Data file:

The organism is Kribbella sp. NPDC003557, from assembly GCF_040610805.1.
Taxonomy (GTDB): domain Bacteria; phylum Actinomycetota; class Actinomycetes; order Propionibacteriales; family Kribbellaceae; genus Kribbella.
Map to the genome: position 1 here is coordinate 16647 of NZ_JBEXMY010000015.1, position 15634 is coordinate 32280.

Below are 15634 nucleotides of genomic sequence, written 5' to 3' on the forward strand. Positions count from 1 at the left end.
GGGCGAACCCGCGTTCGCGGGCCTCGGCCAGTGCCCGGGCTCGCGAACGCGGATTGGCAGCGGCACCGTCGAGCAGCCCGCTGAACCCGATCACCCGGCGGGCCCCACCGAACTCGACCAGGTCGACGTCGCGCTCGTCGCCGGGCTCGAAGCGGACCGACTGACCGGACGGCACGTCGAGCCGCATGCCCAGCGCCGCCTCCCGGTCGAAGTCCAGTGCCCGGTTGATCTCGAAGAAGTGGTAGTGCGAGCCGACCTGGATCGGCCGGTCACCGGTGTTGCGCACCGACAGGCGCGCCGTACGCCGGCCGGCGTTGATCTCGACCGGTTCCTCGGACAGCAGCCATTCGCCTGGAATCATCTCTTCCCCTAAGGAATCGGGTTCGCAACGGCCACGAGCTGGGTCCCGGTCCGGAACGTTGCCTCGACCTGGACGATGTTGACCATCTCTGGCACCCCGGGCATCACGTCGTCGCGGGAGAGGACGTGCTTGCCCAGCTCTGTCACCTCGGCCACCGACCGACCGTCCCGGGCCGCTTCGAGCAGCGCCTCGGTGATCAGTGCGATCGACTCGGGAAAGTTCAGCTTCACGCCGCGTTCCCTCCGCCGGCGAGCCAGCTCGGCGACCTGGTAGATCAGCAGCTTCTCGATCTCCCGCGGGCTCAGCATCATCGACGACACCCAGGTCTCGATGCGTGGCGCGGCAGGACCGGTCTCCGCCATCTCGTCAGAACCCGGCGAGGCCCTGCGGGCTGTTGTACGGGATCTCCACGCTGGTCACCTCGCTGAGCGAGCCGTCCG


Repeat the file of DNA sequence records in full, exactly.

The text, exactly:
The organism is Kribbella sp. NPDC003557, from assembly GCF_040610805.1.
Taxonomy (GTDB): domain Bacteria; phylum Actinomycetota; class Actinomycetes; order Propionibacteriales; family Kribbellaceae; genus Kribbella.
Map to the genome: position 1 here is coordinate 16647 of NZ_JBEXMY010000015.1, position 15634 is coordinate 32280.

Below are 15634 nucleotides of genomic sequence, written 5' to 3' on the forward strand. Positions count from 1 at the left end.
GGGCGAACCCGCGTTCGCGGGCCTCGGCCAGTGCCCGGGCTCGCGAACGCGGATTGGCAGCGGCACCGTCGAGCAGCCCGCTGAACCCGATCACCCGGCGGGCCCCACCGAACTCGACCAGGTCGACGTCGCGCTCGTCGCCGGGCTCGAAGCGGACCGACTGACCGGACGGCACGTCGAGCCGCATGCCCAGCGCCGCCTCCCGGTCGAAGTCCAGTGCCCGGTTGATCTCGAAGAAGTGGTAGTGCGAGCCGACCTGGATCGGCCGGTCACCGGTGTTGCGCACCGACAGGCGCGCCGTACGCCGGCCGGCGTTGATCTCGACCGGTTCCTCGGACAGCAGCCATTCGCCTGGAATCATCTCTTCCCCTAAGGAATCGGGTTCGCAACGGCCACGAGCTGGGTCCCGGTCCGGAACGTTGCCTCGACCTGGACGATGTTGACCATCTCTGGCACCCCGGGCATCACGTCGTCGCGGGAGAGGACGTGCTTGCCCAGCTCTGTCACCTCGGCCACCGACCGACCGTCCCGGGCCGCTTCGAGCAGCGCCTCGGTGATCAGTGCGATCGACTCGGGAAAGTTCAGCTTCACGCCGCGTTCCCTCCGCCGGCGAGCCAGCTCGGCGACCTGGTAGATCAGCAGCTTCTCGATCTCCCGCGGGCTCAGCATCATCGACGACACCCAGGTCTCGATGCGTGGCGCGGCAGGACCGGTCTCCGCCATCTCGTCAGAACCCGGCGAGGCCCTGCGGGCTGTTGTACGGGATCTCCACGCTGGTCACCTCGCTGAGCGAGCCGTCCG